According to his novelist friend Romain Rolland, Richard Strauss once quipped that “In music one can say everything. People won’t understand you.” Strauss’ characteristically humorous remark seems particularly applicable to Also sprach Zarathustra (Thus Spake Zarathustra), one of his best known yet most misunderstood works. Ever since Stanley Kubrick used it to score a cosmic sunrise and the evolution of technology and war in his 1968 film 2001: A Space Odyssey, its iconic opening has become a symbol of bombastic affirmation, used by Elvis Presley as well as countless advertisers and satirists.
Thus Spake Nietzsche
Strauss’ piece, however, goes on for another half-hour. It was originally inspired by Nietzsche’s far less familiar book of the same name, which is perhaps most famous for including the infamous (and widely misunderstood) declaration that “God is dead.” Nietzsche’s Also sprach Zarathustra is a philosophical novel about a fictionalized Zarathustra (the historical Zarathustra founded the religion of Zoroastrianism). Nietzsche’s Zarathustra is essentially a raisonneur for his own philosophy, which addresses the crisis of values that faced European society as the advance of science led people to doubt traditional religions and cultural norms. Subtitled “A Book for Everyone and No One,” Also sprach Zarathustra was Nietzsche’s own very personal response to this crisis. It is as if he wanted to create his own sacred (or rather, anti-sacred) text that would express his beliefs.
Unusually for a work of philosophy, Nietzsche’s Also sprach Zarathustra is just as much a prose poem as a philosophical text; indeed Nietzsche, who was an amateur composer himself, said the book was in fact a “symphony.” Written in a pseudo-biblical style, it contains many cryptic aphorisms whose meanings are intentionally vague and poetic. Like the Analects of Confucius and other ancient texts, Also sprach Zarathustra is meant to be worked through and puzzled over. Each reader comes away with a highly subjective interpretation of what the book means, making a summary difficult. Nietzsche himself would follow Zarathustra with several more books that attempted to explain it.
Perhaps its main idea is that humans should embrace life, nature, the body and material existence, with all its pleasures and pains, rather than seek for a spiritual world beyond or afterlife. Its optimistic but challenging message is that life, even with all its suffering, is fundamentally worth living for its own sake, and that we should live accordingly.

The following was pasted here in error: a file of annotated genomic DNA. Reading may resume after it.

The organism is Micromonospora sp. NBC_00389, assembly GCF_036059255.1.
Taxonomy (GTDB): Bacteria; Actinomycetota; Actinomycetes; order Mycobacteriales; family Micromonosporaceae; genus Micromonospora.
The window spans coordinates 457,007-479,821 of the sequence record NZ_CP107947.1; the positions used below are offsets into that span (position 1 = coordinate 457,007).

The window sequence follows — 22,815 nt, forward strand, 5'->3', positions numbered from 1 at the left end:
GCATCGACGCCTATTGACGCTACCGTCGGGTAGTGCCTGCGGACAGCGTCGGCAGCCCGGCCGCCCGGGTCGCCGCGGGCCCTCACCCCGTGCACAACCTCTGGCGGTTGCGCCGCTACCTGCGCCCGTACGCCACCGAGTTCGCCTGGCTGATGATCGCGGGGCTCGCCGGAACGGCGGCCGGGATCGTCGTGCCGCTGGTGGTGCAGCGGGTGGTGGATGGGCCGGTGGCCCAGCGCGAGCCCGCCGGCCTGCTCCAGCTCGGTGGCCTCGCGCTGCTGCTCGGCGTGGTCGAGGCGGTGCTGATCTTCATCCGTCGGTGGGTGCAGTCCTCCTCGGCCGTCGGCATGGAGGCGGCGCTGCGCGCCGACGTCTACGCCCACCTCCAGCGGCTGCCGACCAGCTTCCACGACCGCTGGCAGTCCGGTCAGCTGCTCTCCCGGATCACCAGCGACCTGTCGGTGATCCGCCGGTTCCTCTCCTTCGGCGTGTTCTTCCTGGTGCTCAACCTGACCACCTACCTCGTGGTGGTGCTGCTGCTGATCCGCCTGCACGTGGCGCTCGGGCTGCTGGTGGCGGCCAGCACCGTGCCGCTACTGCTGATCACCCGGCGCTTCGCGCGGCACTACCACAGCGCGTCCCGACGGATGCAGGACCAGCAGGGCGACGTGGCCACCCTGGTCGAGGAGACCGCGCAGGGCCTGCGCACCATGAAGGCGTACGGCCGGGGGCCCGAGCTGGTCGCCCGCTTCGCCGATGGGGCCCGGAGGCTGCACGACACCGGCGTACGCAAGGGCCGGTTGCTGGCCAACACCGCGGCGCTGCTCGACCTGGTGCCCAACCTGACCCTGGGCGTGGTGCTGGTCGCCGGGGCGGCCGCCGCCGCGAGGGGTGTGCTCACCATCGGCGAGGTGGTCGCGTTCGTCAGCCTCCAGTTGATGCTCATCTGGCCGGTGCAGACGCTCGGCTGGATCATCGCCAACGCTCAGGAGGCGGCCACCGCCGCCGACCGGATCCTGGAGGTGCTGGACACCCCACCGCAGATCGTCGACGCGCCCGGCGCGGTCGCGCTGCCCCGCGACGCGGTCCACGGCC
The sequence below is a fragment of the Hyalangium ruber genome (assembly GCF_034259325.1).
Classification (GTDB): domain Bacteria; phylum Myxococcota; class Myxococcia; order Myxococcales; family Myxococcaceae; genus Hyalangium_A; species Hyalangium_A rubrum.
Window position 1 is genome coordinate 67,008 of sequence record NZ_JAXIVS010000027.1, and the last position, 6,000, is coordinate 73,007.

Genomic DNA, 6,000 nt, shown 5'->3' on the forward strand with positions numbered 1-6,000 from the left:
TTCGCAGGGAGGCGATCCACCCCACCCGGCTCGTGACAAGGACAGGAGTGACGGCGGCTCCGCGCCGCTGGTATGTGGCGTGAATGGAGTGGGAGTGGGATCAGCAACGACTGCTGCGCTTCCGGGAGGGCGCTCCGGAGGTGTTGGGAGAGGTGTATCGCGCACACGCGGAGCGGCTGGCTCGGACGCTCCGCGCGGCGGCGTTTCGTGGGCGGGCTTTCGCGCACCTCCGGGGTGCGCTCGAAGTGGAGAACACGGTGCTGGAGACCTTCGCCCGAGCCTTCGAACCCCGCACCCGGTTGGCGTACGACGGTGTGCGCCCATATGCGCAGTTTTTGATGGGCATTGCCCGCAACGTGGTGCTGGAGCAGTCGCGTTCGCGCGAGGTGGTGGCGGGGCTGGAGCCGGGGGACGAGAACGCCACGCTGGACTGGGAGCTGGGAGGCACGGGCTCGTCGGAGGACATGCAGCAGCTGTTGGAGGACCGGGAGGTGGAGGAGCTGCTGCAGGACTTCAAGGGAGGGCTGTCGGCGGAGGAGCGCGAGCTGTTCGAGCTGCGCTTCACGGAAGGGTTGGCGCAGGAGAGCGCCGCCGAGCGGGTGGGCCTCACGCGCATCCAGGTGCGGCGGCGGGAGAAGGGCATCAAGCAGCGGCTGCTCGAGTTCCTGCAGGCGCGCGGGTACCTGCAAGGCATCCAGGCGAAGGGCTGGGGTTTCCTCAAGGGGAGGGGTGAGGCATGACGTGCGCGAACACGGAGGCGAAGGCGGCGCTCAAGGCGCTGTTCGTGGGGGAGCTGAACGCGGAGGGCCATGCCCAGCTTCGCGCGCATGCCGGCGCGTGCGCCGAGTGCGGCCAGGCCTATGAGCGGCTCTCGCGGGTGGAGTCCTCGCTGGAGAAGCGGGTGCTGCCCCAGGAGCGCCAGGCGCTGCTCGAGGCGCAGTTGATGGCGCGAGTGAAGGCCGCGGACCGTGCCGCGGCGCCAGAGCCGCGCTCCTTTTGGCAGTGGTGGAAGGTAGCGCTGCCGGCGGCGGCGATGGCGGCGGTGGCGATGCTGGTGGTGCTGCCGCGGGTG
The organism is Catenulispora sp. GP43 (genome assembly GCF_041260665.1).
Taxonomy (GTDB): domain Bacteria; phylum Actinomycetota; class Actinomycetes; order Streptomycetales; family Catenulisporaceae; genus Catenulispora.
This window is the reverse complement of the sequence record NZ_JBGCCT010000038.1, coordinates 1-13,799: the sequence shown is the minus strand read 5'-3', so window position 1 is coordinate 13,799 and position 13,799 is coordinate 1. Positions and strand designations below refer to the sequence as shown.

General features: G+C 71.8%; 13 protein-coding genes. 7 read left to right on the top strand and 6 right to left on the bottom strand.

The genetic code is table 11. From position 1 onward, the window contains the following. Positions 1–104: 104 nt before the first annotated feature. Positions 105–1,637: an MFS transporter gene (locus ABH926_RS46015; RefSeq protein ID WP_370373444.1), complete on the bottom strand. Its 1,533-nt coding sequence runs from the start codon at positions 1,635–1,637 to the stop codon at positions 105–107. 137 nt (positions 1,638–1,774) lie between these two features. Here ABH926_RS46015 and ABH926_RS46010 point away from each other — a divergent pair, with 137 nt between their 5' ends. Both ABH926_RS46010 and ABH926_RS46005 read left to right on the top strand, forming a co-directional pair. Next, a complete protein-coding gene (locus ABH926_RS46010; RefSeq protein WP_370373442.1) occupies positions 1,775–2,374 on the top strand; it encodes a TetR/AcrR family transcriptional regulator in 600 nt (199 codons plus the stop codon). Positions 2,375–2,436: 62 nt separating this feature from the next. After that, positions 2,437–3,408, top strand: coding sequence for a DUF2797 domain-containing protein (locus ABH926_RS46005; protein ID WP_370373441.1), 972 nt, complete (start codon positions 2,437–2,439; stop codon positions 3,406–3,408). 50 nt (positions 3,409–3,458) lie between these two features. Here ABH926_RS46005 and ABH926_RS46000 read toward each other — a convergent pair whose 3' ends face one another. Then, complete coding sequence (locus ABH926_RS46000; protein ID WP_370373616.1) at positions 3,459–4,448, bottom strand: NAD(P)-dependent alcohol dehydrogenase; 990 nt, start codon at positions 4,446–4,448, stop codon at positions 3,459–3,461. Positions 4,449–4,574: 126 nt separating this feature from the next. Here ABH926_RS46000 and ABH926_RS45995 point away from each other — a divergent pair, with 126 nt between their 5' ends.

Though the initial idea for Also sprach Zarathustra may have originated a few years before, Strauss began serious work on it in February 1896, composing the bulk of it in the summer while staying in the Austro-Italian Dolomites. At 32, he was already widely regarded as the leading German composer of the day, Wagner’s musical heir and a controversial modernist bad boy. Nietzsche himself was still alive, although he had long since gone insane (likely as a result of tertiary syphilis).
Many artists and composers were influenced by Nietzsche’s Also sprach Zarathustra, but few took Nietzsche’s philosophy to heart to the degree that Strauss did. Premiered within months of its completion, the work’s opulent orchestrations, complex textures, daring harmonies and controversial subject matter provoked equally intense criticism and applause.
Strauss originally gave the work the cheeky subtitle “Symphonic optimism in fin de siècle form, dedicated to the twentieth century,” but replaced it with the tamer “freely after Nietzsche” before publication. He named the sections of his piece after different chapters in Nietzsche’s book, but needless to say, it was impossible to clearly translate Nietzsche’s abstract text into the equally abstract medium of instrumental music (as his critics were wont to point out). After consulting with Strauss, the writer Arthur Hahn published a lengthy explanation of the piece (in a typically mercenary move, Strauss actually suppressed the movement titles at the premiere so audience members would be forced to buy Hahn’s pamphlet if they wanted to know what the music was about), but perhaps the clearest, most concise explanation he gave of the work is reported once again by Romain Rolland: “in his mind, he really did want to express […] the hero’s inability to satisfy himself, either with religion or science or humor, when confronted by the enigma of nature.” Using ideas and images from Nietzsche’s book, the piece represents the quest to find what is popularly called “the meaning of life” when confronted by an indifferent, uncaring natural world and humanity’s own corporeal, animal existence.
Kubrick was not too far off the mark in using the piece’s opening to score a sunrise from outer space; Strauss indeed intended it to depict the mountaintop sunrise that opens Nietzsche’s book. The opening motif in the trumpets has been called the “nature” or “world riddle” motif; it recurs throughout the piece as a symbol of nature’s indifference and mystery: